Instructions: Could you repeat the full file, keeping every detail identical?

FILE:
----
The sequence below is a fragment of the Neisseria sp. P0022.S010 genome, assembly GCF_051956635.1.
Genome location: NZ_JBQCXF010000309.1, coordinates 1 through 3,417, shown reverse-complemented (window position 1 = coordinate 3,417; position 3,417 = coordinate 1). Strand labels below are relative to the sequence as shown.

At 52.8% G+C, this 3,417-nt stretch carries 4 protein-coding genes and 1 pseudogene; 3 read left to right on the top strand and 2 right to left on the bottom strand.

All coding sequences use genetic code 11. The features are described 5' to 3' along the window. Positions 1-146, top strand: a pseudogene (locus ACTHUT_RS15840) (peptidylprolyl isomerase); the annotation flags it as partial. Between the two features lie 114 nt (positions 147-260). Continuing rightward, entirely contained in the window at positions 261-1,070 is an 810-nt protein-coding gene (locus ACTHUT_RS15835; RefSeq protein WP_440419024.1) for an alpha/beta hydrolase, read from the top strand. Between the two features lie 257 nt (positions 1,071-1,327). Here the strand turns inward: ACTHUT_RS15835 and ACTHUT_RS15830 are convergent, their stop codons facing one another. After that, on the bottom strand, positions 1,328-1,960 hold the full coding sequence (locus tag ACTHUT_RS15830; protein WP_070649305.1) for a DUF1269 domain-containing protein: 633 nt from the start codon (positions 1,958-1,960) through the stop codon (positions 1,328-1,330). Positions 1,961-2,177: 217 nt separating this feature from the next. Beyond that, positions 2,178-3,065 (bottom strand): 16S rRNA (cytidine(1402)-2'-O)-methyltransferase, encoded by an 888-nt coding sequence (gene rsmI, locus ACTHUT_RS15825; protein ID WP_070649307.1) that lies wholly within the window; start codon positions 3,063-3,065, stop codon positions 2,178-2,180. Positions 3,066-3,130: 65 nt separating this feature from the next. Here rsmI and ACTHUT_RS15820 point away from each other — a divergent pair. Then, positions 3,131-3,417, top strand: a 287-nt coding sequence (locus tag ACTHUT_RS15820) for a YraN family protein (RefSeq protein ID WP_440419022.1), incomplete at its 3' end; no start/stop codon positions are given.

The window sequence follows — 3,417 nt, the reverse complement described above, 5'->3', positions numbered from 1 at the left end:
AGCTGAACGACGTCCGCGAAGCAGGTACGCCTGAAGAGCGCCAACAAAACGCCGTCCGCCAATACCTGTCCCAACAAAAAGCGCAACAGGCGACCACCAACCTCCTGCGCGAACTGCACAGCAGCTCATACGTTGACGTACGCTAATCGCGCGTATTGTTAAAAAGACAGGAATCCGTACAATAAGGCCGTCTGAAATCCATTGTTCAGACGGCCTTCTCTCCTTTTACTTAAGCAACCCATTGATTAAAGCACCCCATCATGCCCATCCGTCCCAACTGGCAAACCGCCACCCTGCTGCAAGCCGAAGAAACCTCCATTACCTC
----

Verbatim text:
The sequence below is a fragment of the Neisseria sp. P0022.S010 genome, assembly GCF_051956635.1.
Genome location: NZ_JBQCXF010000309.1, coordinates 1 through 3,417, shown reverse-complemented (window position 1 = coordinate 3,417; position 3,417 = coordinate 1). Strand labels below are relative to the sequence as shown.

At 52.8% G+C, this 3,417-nt stretch carries 4 protein-coding genes and 1 pseudogene; 3 read left to right on the top strand and 2 right to left on the bottom strand.

All coding sequences use genetic code 11. The features are described 5' to 3' along the window. Positions 1-146, top strand: a pseudogene (locus ACTHUT_RS15840) (peptidylprolyl isomerase); the annotation flags it as partial. Between the two features lie 114 nt (positions 147-260). Continuing rightward, entirely contained in the window at positions 261-1,070 is an 810-nt protein-coding gene (locus ACTHUT_RS15835; RefSeq protein WP_440419024.1) for an alpha/beta hydrolase, read from the top strand. Between the two features lie 257 nt (positions 1,071-1,327). Here the strand turns inward: ACTHUT_RS15835 and ACTHUT_RS15830 are convergent, their stop codons facing one another. After that, on the bottom strand, positions 1,328-1,960 hold the full coding sequence (locus tag ACTHUT_RS15830; protein WP_070649305.1) for a DUF1269 domain-containing protein: 633 nt from the start codon (positions 1,958-1,960) through the stop codon (positions 1,328-1,330). Positions 1,961-2,177: 217 nt separating this feature from the next. Beyond that, positions 2,178-3,065 (bottom strand): 16S rRNA (cytidine(1402)-2'-O)-methyltransferase, encoded by an 888-nt coding sequence (gene rsmI, locus ACTHUT_RS15825; protein ID WP_070649307.1) that lies wholly within the window; start codon positions 3,063-3,065, stop codon positions 2,178-2,180. Positions 3,066-3,130: 65 nt separating this feature from the next. Here rsmI and ACTHUT_RS15820 point away from each other — a divergent pair. Then, positions 3,131-3,417, top strand: a 287-nt coding sequence (locus tag ACTHUT_RS15820) for a YraN family protein (RefSeq protein ID WP_440419022.1), incomplete at its 3' end; no start/stop codon positions are given.

The window sequence follows — 3,417 nt, the reverse complement described above, 5'->3', positions numbered from 1 at the left end:
AGCTGAACGACGTCCGCGAAGCAGGTACGCCTGAAGAGCGCCAACAAAACGCCGTCCGCCAATACCTGTCCCAACAAAAAGCGCAACAGGCGACCACCAACCTCCTGCGCGAACTGCACAGCAGCTCATACGTTGACGTACGCTAATCGCGCGTATTGTTAAAAAGACAGGAATCCGTACAATAAGGCCGTCTGAAATCCATTGTTCAGACGGCCTTCTCTCCTTTTACTTAAGCAACCCATTGATTAAAGCACCCCATCATGCCCATCCGTCCCAACTGGCAAACCGCCACCCTGCTGCAAGCCGAAGAAACCTCCATTACCTC